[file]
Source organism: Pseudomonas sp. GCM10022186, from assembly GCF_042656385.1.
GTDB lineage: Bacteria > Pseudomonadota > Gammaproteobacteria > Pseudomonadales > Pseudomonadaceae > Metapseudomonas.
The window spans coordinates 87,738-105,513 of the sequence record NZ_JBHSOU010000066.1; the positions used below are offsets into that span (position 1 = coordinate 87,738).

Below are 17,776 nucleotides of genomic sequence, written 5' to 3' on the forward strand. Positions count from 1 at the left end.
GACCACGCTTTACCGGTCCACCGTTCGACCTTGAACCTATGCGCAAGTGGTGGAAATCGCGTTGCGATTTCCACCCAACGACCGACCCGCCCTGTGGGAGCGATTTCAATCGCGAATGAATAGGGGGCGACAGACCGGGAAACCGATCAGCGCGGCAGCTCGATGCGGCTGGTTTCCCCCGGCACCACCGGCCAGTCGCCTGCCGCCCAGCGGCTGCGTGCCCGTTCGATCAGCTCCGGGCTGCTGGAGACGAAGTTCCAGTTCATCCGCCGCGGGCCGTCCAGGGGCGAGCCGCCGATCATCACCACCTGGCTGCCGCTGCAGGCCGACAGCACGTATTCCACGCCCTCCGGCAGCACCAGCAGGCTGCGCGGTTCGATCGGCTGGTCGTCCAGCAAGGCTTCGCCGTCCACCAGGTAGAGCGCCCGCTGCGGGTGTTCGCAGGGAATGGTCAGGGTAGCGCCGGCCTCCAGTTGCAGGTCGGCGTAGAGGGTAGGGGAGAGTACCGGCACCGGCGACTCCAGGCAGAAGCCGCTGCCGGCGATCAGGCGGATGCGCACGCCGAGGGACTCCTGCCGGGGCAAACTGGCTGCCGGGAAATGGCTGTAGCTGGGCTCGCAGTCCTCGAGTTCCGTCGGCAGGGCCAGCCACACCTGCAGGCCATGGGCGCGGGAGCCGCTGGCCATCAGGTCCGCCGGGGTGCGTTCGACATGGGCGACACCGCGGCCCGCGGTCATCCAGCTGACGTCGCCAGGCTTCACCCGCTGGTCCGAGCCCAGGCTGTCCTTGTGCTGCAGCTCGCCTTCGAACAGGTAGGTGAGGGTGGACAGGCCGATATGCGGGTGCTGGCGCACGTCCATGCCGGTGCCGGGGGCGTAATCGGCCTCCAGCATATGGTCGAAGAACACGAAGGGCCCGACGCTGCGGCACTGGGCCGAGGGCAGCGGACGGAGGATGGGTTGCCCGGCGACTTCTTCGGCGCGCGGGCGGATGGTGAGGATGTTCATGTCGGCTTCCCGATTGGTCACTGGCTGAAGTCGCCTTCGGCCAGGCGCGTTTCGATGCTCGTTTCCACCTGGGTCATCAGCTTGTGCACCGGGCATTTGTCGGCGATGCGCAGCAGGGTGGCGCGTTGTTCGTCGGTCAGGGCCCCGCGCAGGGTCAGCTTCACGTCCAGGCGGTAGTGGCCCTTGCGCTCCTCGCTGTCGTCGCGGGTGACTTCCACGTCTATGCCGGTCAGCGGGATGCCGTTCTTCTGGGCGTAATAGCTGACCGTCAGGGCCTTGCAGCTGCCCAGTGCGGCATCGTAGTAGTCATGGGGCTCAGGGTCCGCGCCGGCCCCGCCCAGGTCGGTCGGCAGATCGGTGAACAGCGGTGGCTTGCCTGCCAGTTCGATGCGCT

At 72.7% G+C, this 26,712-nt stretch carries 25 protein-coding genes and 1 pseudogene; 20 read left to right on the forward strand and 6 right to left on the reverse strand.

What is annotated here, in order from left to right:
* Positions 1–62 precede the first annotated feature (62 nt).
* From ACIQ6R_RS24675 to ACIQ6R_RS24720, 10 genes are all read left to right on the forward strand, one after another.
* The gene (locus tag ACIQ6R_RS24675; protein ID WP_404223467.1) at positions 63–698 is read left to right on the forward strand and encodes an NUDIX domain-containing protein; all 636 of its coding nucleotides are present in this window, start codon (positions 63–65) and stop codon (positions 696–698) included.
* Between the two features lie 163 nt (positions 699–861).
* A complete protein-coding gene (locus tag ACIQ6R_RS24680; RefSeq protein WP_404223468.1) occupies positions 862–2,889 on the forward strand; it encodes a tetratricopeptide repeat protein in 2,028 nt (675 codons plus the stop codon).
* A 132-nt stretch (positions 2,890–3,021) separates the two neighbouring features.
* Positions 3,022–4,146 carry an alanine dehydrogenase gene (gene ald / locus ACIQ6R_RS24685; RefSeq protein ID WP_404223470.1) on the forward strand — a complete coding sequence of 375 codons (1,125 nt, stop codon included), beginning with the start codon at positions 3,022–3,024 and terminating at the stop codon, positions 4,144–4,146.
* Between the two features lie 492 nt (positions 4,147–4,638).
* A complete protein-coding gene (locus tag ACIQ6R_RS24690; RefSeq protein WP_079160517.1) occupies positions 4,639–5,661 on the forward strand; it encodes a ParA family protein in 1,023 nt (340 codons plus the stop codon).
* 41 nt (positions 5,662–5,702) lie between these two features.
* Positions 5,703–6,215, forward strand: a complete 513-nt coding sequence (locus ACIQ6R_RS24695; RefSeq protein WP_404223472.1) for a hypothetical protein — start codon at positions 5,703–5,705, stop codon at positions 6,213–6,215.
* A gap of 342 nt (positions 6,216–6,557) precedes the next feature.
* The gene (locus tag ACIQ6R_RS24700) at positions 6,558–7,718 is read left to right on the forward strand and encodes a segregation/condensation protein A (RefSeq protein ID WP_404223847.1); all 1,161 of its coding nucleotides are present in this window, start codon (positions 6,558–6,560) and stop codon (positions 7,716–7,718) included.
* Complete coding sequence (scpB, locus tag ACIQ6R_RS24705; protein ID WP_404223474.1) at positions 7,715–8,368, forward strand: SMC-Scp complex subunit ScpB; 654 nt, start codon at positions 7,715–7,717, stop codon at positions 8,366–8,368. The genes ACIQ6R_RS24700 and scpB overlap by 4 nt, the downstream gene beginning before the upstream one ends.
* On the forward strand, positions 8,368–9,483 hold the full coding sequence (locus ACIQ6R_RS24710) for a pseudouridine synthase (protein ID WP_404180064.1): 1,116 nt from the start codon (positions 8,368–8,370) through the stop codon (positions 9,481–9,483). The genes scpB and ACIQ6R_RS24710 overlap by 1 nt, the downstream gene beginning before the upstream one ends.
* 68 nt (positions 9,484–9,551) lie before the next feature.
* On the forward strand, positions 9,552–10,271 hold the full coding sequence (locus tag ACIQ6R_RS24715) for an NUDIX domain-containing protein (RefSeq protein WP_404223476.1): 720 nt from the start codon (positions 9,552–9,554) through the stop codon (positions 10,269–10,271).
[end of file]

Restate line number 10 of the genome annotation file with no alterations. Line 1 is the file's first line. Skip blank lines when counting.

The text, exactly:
* The gene (locus tag ACIQ6R_RS24675; protein ID WP_404223467.1) at positions 63–698 is read left to right on the forward strand and encodes an NUDIX domain-containing protein; all 636 of its coding nucleotides are present in this window, start codon (positions 63–65) and stop codon (positions 696–698) included.